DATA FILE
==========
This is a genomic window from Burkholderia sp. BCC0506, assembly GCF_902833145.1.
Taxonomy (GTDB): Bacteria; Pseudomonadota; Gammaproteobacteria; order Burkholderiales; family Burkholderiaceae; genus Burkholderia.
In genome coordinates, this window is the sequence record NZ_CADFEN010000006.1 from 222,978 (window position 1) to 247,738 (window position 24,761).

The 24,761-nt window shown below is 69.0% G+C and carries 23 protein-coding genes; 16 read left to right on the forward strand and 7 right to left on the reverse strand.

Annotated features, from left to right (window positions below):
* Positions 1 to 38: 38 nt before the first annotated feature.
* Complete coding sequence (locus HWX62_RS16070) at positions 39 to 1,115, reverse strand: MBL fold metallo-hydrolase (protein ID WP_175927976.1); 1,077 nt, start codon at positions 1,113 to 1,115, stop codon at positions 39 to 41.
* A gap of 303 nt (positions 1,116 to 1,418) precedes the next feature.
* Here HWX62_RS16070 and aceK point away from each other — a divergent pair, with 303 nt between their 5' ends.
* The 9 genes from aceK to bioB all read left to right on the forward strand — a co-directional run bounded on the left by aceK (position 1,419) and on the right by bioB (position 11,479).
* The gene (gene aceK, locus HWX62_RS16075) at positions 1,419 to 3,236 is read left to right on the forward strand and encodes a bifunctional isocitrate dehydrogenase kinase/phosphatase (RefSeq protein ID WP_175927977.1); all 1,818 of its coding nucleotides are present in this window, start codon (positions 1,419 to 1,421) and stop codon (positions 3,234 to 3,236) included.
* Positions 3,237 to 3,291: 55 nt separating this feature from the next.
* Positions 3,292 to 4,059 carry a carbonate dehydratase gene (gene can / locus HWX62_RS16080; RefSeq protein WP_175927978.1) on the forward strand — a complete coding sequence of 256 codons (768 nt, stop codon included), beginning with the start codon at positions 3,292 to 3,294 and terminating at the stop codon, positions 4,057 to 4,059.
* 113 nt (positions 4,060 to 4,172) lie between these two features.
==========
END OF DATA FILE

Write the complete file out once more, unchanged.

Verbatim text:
This is a genomic window from Burkholderia sp. BCC0506, assembly GCF_902833145.1.
Taxonomy (GTDB): Bacteria; Pseudomonadota; Gammaproteobacteria; order Burkholderiales; family Burkholderiaceae; genus Burkholderia.
In genome coordinates, this window is the sequence record NZ_CADFEN010000006.1 from 222,978 (window position 1) to 247,738 (window position 24,761).

The 24,761-nt window shown below is 69.0% G+C and carries 23 protein-coding genes; 16 read left to right on the forward strand and 7 right to left on the reverse strand.

Annotated features, from left to right (window positions below):
* Positions 1 to 38: 38 nt before the first annotated feature.
* Complete coding sequence (locus HWX62_RS16070) at positions 39 to 1,115, reverse strand: MBL fold metallo-hydrolase (protein ID WP_175927976.1); 1,077 nt, start codon at positions 1,113 to 1,115, stop codon at positions 39 to 41.
* A gap of 303 nt (positions 1,116 to 1,418) precedes the next feature.
* Here HWX62_RS16070 and aceK point away from each other — a divergent pair, with 303 nt between their 5' ends.
* The 9 genes from aceK to bioB all read left to right on the forward strand — a co-directional run bounded on the left by aceK (position 1,419) and on the right by bioB (position 11,479).
* The gene (gene aceK, locus HWX62_RS16075) at positions 1,419 to 3,236 is read left to right on the forward strand and encodes a bifunctional isocitrate dehydrogenase kinase/phosphatase (RefSeq protein ID WP_175927977.1); all 1,818 of its coding nucleotides are present in this window, start codon (positions 1,419 to 1,421) and stop codon (positions 3,234 to 3,236) included.
* Positions 3,237 to 3,291: 55 nt separating this feature from the next.
* Positions 3,292 to 4,059 carry a carbonate dehydratase gene (gene can / locus HWX62_RS16080; RefSeq protein WP_175927978.1) on the forward strand — a complete coding sequence of 256 codons (768 nt, stop codon included), beginning with the start codon at positions 3,292 to 3,294 and terminating at the stop codon, positions 4,057 to 4,059.
* 113 nt (positions 4,060 to 4,172) lie between these two features.